It’s funny how subtle shifts in collective thinking can take place.
One minute, spooked by the likes of Martin Sorrell and Graham Hinton,
everybody’s wondering how ad agencies can stop management consultancies
from eating their lunch. The next minute, charged up by spirited
attempts to slay the dragon by luminaries such as Andrew Robertson and
Winston Fletcher, everyone’s saying ’maybe they’re not such a threat
after all ...’
Fletcher’s tack is that marketing-related work is an insignificant line
of business for management consultancies. Robertson’s argument is that
agencies provide creativity - of which strategic thinking is a by-
product - of the kind that cannot be replicated by a management
consultancy. His view, shared by many on the consultancy side, is that
there is enough lunch to go round for agencies and consultants to co-
There is much to be said for these positions. After all, despite the
talk, can anyone name a case where a management consultancy has stolen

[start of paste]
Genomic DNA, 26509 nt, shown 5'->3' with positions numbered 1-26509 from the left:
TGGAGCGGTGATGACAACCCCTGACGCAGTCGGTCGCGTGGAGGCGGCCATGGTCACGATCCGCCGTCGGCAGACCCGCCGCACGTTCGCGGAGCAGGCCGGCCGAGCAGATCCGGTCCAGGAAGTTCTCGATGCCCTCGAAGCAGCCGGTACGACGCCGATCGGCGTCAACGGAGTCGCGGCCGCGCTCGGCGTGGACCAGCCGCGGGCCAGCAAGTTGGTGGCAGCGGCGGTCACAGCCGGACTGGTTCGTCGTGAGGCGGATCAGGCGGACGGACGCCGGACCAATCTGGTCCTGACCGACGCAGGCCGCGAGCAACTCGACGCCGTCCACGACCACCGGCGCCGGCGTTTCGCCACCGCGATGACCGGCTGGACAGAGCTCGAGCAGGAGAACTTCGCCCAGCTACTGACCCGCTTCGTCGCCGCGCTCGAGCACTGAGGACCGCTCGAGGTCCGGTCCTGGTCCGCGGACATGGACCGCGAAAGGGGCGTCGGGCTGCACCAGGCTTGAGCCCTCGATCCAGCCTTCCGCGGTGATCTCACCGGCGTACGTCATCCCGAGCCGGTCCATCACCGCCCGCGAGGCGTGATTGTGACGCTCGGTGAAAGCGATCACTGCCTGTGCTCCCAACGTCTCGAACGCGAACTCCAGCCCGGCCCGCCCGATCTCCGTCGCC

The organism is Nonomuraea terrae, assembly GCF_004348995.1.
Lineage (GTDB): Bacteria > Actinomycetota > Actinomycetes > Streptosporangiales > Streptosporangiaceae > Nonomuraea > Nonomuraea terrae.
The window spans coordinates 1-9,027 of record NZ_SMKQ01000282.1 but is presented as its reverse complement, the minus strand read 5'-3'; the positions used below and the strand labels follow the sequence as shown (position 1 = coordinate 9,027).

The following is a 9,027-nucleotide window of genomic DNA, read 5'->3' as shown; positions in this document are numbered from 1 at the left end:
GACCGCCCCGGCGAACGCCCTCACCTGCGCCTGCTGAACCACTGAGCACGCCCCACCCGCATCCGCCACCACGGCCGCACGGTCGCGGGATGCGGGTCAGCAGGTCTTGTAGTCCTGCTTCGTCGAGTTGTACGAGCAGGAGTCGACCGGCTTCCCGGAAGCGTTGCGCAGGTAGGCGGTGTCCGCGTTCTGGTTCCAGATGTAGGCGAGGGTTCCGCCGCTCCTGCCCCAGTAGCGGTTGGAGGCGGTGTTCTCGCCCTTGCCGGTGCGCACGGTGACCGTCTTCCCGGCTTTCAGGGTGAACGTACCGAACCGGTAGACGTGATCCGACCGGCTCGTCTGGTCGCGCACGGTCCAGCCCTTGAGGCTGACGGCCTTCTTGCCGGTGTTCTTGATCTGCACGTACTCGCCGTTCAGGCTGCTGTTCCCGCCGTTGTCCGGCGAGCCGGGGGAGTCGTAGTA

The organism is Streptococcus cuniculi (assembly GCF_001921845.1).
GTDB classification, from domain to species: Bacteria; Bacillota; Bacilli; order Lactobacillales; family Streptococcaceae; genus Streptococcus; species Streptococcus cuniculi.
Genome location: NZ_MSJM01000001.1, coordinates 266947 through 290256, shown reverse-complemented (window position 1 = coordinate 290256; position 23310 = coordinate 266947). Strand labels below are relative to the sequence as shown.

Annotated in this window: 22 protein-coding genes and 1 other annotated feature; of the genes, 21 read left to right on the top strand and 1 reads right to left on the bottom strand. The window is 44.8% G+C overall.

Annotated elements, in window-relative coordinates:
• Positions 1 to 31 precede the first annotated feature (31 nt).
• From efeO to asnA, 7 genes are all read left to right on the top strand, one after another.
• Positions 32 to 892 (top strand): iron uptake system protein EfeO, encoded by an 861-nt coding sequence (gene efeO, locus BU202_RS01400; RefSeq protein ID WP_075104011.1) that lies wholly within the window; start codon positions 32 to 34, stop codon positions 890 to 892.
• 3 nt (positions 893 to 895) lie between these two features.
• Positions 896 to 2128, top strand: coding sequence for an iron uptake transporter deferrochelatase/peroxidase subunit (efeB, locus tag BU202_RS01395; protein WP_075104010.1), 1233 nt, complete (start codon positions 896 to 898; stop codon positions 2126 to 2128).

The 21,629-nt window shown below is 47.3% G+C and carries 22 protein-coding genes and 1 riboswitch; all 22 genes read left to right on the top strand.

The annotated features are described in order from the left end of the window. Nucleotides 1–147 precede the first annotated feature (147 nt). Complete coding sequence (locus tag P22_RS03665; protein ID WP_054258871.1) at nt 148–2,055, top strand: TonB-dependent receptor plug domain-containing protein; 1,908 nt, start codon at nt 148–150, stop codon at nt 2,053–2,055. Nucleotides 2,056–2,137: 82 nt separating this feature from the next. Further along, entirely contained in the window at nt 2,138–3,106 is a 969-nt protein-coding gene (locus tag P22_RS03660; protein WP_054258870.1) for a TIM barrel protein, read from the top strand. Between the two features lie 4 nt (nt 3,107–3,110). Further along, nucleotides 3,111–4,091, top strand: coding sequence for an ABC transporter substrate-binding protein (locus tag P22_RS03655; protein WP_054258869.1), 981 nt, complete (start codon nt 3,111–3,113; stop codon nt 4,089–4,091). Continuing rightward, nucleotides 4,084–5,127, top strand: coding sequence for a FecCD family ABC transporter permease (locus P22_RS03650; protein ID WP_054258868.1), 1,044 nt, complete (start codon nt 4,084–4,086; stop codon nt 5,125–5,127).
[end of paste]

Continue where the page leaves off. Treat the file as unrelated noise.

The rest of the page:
an agency’s lunch? Better still, name a campaign where the strategic
insight came from a management consultant? Can’t? Thought so. One
reason, of course, is that the classic management consultancies, or at
least the ones everybody refers to as the bogeymen (Andersen, Coopers
PriceWaterhouse, McKinsey and so on), tend to be more focused on the
client’s internal activities and business processes than they do on its
outward-looking (and therefore marketing-related) activities.
What they do, therefore, is often invisible to the outside eye.
However, it is one thing to say that agencies aren’t threatened by
management consultancies, quite another to say that they aren’t at risk
from their own inadequacies. It goes without saying, for example, that
like all service businesses, agencies stand or fall by the talent they
recruit. One of the obvious failings, therefore, is in the way agencies
no longer have first pick of the brightest graduates, many of whom are
opting instead for careers in, you guessed it, consultancy (hats off to
WPP for trying to tackle this problem).
The second is in the way agencies sometimes fail to see the wider
business context in which their clients operate. This leads to a culture
in which the solution to all client problems is advertising. Is it a
surprise, therefore, that clients are nervous about asking agencies for
advice and therefore turn elsewhere?
As always with these arguments, the truth, one suspects, lies somewhere
in between. Perhaps, as one agency head put it to me last week, it’s
about as meaningful as arguing whether a brain surgeon is more important
than a heart surgeon. ’It all depends,’ he said, ’on what your problem
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